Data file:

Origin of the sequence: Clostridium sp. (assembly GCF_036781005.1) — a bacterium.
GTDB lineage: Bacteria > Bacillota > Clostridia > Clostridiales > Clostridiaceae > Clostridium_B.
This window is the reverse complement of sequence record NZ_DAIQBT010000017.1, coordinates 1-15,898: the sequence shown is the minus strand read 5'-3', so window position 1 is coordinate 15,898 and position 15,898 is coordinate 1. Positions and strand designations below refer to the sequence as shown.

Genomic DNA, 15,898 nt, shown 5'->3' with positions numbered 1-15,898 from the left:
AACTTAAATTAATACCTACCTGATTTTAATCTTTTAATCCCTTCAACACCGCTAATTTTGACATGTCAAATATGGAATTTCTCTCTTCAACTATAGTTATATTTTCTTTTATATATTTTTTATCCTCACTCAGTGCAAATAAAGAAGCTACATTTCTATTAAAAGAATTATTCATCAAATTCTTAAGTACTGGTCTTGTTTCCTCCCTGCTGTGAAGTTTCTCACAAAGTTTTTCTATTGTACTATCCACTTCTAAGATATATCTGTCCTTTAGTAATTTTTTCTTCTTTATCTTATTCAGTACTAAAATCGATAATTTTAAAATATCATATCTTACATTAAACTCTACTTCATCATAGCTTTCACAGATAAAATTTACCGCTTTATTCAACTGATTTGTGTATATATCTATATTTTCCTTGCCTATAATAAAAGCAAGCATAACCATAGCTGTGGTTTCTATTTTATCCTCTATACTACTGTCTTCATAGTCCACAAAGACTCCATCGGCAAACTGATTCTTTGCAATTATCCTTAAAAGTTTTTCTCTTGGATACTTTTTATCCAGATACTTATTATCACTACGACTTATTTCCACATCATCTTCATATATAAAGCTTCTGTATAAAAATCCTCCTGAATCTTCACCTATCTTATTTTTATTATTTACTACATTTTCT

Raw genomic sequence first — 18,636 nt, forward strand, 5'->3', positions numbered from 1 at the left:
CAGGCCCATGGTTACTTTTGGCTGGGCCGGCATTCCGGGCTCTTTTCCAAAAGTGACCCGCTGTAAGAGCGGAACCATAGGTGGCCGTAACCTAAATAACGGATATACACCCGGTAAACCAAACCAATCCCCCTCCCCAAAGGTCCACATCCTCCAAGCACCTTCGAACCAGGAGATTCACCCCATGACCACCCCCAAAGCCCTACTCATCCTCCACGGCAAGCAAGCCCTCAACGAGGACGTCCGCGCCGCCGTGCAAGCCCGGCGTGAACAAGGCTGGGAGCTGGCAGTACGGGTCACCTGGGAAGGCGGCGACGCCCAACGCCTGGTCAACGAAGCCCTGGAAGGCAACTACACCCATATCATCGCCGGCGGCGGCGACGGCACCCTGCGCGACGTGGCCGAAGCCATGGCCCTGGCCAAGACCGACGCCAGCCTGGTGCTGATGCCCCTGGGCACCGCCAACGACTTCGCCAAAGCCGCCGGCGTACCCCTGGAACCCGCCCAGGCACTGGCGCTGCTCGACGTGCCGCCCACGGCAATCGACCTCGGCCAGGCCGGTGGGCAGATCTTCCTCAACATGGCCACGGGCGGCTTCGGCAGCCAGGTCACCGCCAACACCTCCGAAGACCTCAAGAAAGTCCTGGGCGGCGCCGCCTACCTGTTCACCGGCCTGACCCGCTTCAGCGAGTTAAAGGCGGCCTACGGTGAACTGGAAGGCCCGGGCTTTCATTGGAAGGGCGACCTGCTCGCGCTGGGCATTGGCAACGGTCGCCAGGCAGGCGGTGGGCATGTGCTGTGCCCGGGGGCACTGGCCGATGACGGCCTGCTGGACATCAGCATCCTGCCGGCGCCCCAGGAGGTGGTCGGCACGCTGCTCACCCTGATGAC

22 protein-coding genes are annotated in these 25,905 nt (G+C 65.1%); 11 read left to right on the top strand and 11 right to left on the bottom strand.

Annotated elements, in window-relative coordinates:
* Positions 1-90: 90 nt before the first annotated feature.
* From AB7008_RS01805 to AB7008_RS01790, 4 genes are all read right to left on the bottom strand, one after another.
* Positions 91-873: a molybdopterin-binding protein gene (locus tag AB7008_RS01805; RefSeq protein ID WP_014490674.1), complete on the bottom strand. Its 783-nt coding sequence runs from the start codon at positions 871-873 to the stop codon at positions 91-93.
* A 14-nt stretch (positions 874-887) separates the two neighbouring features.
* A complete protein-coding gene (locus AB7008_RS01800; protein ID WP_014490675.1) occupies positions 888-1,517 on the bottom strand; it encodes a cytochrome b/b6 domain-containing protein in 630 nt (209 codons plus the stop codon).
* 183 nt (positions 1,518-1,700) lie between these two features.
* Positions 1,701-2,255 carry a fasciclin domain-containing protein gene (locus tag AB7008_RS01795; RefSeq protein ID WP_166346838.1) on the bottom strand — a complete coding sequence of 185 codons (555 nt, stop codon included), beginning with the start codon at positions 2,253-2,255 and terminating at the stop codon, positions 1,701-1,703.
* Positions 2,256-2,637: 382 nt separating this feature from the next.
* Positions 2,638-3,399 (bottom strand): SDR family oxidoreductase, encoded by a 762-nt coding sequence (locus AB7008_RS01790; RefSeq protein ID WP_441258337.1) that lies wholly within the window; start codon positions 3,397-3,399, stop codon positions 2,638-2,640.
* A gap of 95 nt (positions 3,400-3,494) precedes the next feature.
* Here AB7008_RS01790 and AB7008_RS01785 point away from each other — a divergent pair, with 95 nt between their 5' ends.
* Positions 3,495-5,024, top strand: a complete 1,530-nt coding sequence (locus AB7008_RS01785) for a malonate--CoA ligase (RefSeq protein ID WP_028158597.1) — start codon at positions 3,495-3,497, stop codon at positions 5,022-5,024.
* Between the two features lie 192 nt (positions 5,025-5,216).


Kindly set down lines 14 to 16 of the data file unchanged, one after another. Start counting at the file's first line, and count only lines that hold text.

* A complete protein-coding gene (locus AB7008_RS01800; protein ID WP_014490675.1) occupies positions 888-1,517 on the bottom strand; it encodes a cytochrome b/b6 domain-containing protein in 630 nt (209 codons plus the stop codon).
* 183 nt (positions 1,518-1,700) lie between these two features.
* Positions 1,701-2,255 carry a fasciclin domain-containing protein gene (locus tag AB7008_RS01795; RefSeq protein ID WP_166346838.1) on the bottom strand — a complete coding sequence of 185 codons (555 nt, stop codon included), beginning with the start codon at positions 2,253-2,255 and terminating at the stop codon, positions 1,701-1,703.